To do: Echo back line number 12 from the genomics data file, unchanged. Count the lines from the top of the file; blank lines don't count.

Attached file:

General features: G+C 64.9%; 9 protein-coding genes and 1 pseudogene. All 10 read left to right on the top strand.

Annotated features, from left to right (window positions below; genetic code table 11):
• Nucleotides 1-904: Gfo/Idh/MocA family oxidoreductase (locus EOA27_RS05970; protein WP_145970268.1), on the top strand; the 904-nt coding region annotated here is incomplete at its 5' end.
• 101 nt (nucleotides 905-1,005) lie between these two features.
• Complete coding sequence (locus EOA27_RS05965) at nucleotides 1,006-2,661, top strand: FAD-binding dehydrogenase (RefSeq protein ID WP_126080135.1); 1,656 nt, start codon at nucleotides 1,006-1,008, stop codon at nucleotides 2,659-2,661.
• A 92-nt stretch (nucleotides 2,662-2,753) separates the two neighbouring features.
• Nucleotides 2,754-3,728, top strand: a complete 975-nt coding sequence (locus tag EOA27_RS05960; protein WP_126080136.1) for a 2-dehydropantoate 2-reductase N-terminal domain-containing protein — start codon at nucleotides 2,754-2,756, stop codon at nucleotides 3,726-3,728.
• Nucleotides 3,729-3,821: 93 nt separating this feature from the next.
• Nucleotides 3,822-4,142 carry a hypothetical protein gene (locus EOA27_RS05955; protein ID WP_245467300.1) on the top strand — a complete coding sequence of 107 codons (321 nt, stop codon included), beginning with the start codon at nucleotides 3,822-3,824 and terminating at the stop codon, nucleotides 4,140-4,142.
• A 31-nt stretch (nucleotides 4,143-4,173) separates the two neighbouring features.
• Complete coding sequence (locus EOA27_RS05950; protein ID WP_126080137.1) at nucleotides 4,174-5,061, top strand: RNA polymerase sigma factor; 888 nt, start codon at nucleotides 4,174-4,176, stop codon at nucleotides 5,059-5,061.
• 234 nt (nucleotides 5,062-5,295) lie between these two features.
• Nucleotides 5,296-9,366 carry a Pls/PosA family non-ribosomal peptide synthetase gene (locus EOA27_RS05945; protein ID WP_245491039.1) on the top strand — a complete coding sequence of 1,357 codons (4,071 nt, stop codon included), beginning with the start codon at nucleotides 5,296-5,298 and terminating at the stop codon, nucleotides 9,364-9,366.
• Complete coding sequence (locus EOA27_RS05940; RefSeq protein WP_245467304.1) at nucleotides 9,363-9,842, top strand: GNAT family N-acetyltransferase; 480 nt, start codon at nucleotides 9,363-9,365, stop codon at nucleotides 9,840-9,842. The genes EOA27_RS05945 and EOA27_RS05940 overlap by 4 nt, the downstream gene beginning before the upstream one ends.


• 234 nt (nucleotides 5,062-5,295) lie between these two features.